Sen. Bernie Sanders’s (I., Vt.) former foreign policy adviser, who now occupies a think tank perch funded by the Charles Koch Institute, accused the Republican megadonor Charles Koch of “blatant political corruption” for supporting Republican politicians.
The comments from Matt Duss, a visiting scholar in the Carnegie Endowment’s American Statecraft program—which is underwritten by a $4.5 million grant from the Charles Koch Institute—came in response to a CNN report about the Koch donor network’s spending plans for the 2024 Republican presidential race.
Today in oligarchy. https://t.co/5AH6uT8ozh
— Matt Duss (@mattduss) February 5, 2023
“Today in oligarchy,” wrote Duss, linking to the CNN story that reported Koch’s funding network was “preparing to throw its money and weight behind a single Republican candidate.”
“It’s wild how we talk about blatant political corruption like it’s the weather,” Duss continued, linking to another article about Koch’s Republican primary spending in the New York Times.
“Maybe we should have a system where a handful of ultra wealthy people don’t get to determine who becomes president,” he added. “We could call it ‘democracy.’”
Duss did not comment on whether the Koch network’s decision to underwrite think-tank programs like the one he works in is also a symptom of oligarchy or if this only applies to Koch’s support for Republican politicians.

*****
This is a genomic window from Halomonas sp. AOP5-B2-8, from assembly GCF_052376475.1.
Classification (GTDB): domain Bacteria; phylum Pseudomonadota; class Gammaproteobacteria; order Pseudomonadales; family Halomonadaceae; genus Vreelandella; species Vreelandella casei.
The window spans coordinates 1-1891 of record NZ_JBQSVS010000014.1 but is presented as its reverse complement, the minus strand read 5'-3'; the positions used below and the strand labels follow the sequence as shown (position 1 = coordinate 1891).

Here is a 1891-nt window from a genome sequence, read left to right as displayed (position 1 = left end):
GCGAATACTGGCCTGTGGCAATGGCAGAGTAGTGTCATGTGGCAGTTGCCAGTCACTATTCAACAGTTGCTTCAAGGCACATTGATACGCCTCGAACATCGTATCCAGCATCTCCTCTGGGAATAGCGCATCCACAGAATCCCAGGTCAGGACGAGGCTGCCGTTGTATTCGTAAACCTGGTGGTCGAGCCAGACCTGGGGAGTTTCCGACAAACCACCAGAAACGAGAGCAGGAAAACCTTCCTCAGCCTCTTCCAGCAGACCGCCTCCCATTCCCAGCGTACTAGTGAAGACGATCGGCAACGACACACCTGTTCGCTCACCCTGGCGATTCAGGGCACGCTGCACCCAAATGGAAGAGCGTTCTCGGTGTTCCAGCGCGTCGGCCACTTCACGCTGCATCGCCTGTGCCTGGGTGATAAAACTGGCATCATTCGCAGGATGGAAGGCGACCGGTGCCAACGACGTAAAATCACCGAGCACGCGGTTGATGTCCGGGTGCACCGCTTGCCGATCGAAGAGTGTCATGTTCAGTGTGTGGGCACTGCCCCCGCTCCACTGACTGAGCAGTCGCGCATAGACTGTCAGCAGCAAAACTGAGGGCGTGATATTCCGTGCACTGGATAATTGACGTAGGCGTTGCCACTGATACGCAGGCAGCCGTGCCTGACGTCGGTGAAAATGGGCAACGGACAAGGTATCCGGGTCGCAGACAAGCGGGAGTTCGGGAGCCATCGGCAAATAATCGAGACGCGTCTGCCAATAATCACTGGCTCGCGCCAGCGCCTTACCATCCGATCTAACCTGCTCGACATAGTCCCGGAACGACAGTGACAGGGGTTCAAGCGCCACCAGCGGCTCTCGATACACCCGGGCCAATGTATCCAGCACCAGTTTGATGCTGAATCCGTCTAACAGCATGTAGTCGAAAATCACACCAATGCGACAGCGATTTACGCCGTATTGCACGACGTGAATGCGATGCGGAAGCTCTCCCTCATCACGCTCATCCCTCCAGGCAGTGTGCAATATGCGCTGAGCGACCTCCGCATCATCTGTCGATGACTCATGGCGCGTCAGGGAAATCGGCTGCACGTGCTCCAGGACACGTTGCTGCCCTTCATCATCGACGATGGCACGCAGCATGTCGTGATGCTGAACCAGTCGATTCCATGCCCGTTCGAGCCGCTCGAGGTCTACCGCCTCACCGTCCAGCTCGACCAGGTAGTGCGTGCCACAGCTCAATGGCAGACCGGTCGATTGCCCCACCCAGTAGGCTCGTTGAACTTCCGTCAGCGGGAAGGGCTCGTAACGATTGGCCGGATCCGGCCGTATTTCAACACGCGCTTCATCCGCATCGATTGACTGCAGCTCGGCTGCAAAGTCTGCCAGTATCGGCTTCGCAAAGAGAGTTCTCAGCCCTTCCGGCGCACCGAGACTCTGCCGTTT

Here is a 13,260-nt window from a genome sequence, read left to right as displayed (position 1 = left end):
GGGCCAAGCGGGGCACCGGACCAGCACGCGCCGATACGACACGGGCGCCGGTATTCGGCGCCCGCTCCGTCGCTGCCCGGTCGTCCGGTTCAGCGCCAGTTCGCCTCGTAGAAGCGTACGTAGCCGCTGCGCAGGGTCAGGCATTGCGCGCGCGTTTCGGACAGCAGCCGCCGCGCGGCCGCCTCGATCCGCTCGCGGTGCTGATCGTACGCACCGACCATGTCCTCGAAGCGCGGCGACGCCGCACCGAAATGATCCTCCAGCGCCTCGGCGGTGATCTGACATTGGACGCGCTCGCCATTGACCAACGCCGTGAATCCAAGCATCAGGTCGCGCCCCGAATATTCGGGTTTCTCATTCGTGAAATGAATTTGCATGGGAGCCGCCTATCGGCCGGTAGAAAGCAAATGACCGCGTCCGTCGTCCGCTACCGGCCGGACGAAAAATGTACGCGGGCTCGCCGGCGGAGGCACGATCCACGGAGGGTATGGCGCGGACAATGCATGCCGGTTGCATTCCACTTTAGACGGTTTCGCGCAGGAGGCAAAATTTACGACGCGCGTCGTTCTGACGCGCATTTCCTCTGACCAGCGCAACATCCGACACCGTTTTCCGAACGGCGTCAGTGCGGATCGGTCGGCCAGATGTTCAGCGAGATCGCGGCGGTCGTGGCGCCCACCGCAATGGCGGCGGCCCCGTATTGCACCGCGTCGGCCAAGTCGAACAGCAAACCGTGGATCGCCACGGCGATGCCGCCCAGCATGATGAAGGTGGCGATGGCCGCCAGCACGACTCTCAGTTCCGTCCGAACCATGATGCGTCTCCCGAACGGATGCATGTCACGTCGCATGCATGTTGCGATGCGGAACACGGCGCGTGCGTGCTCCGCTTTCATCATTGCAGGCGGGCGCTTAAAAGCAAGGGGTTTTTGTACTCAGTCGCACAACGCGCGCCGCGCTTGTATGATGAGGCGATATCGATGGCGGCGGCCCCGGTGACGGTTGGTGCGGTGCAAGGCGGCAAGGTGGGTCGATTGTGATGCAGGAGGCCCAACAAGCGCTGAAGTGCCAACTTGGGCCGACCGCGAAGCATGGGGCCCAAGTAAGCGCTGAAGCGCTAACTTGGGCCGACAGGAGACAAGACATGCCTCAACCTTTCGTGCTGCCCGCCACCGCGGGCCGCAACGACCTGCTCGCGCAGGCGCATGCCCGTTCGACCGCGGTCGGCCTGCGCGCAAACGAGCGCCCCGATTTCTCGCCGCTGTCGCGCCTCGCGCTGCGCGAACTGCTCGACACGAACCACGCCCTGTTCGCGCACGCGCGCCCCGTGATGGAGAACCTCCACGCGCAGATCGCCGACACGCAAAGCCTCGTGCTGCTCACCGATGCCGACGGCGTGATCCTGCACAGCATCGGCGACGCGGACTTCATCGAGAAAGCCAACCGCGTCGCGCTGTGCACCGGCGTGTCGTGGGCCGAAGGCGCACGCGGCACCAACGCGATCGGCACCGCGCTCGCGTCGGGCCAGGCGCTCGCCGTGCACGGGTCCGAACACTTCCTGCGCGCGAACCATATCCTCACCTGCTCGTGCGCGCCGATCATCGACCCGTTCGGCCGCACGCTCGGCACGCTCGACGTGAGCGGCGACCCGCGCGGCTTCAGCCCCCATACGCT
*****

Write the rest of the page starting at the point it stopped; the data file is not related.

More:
Duss and his former boss Sanders have been vocal critics of Koch’s political spending for years, accusing him of trying to “buy elections” and install an “oligarchy.”
After the Washington Free Beacon reported on Duss’s role at the Koch-backed think tank last year, Duss told the Washington Post that he shared a similar foreign policy view with Charles Koch “around the question of restraint. There’s a space within which progressives and conservatives tend to agree that the interventionist foreign policy of the last several decades has not produced good outcomes for the American people or for the world.”
The Charles Koch Institute announced a $4.5 million grant to the Carnegie Endowment in 2021 to support work “aimed at better shaping and defining a more restraint-oriented foreign policy.”
The Koch network has pushed an isolationist foreign policy through its think tank funding, including support for the American Statecraft Program and the Quincy Institute, an anti-war policy shop also financed by left-wing philanthropist George Soros.
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